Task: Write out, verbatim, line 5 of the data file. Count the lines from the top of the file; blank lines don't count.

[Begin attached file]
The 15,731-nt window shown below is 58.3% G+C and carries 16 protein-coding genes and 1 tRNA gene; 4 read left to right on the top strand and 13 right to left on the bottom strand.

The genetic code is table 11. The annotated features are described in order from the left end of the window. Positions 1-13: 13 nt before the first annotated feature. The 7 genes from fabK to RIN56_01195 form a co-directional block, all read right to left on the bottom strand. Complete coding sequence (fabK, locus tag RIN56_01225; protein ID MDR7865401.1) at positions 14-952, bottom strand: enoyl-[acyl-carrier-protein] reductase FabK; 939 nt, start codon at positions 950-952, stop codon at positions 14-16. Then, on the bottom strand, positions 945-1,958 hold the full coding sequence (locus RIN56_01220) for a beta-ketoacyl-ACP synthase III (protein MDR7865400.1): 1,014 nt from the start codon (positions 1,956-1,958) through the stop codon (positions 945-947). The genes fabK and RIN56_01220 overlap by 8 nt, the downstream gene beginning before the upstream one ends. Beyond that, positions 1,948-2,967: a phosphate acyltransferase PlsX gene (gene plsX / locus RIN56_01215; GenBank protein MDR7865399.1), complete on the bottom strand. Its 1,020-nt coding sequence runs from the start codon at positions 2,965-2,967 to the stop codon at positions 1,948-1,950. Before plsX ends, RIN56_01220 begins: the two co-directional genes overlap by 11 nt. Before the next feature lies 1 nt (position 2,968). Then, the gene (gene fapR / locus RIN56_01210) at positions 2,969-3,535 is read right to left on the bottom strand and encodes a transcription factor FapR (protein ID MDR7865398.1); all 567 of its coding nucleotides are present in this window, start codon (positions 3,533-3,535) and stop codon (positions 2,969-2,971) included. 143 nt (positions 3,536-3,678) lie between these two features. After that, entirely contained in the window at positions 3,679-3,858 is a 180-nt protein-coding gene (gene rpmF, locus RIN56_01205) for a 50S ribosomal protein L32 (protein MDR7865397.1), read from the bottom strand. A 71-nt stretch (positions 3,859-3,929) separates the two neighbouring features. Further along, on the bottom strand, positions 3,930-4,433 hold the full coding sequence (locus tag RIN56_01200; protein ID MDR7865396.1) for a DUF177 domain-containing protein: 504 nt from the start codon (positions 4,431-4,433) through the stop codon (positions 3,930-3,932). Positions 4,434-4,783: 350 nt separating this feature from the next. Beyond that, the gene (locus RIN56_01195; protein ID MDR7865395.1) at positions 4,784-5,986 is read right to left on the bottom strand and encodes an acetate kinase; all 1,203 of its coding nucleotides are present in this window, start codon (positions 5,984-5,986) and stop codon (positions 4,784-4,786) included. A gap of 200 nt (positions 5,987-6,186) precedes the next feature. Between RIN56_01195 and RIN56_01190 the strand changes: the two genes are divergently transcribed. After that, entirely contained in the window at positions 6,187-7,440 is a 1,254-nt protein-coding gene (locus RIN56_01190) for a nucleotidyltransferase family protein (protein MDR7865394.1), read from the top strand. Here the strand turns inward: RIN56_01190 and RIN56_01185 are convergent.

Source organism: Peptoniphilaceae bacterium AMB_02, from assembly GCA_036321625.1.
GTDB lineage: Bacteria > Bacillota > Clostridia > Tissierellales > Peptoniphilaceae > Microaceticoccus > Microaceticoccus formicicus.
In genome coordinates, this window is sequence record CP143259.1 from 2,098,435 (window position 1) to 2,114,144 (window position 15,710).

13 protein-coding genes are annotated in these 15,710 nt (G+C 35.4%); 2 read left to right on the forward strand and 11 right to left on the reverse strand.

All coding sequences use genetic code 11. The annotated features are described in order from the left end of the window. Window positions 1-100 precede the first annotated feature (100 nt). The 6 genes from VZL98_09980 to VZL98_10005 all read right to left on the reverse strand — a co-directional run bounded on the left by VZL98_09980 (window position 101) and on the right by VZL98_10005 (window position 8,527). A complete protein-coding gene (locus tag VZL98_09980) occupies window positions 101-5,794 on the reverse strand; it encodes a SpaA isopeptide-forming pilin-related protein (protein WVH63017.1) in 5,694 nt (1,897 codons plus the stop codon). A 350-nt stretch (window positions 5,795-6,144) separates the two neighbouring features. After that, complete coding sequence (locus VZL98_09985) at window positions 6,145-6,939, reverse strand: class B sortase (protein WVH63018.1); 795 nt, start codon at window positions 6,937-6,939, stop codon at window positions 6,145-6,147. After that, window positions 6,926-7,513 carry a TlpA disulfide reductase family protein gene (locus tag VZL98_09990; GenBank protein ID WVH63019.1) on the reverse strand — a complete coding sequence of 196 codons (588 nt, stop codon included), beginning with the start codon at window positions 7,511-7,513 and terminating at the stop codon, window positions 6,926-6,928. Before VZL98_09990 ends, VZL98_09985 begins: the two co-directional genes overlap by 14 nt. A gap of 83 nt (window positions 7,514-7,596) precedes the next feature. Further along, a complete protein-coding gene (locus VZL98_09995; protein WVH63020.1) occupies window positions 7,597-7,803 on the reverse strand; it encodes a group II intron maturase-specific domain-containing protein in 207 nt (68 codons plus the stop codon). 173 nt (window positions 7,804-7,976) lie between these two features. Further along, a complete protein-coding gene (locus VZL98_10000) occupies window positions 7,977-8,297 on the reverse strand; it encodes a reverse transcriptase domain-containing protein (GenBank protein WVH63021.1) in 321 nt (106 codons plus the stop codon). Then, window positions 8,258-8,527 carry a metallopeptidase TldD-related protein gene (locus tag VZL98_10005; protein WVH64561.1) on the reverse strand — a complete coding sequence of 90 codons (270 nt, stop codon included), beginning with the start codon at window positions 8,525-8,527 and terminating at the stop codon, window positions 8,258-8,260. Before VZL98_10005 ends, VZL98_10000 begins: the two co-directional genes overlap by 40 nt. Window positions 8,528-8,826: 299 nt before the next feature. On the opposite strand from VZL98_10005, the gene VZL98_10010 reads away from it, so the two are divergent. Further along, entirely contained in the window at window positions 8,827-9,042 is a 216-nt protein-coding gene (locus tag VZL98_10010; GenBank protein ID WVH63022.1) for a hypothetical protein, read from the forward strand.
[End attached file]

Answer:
In genome coordinates, this window is sequence record CP143259.1 from 2,098,435 (window position 1) to 2,114,144 (window position 15,710).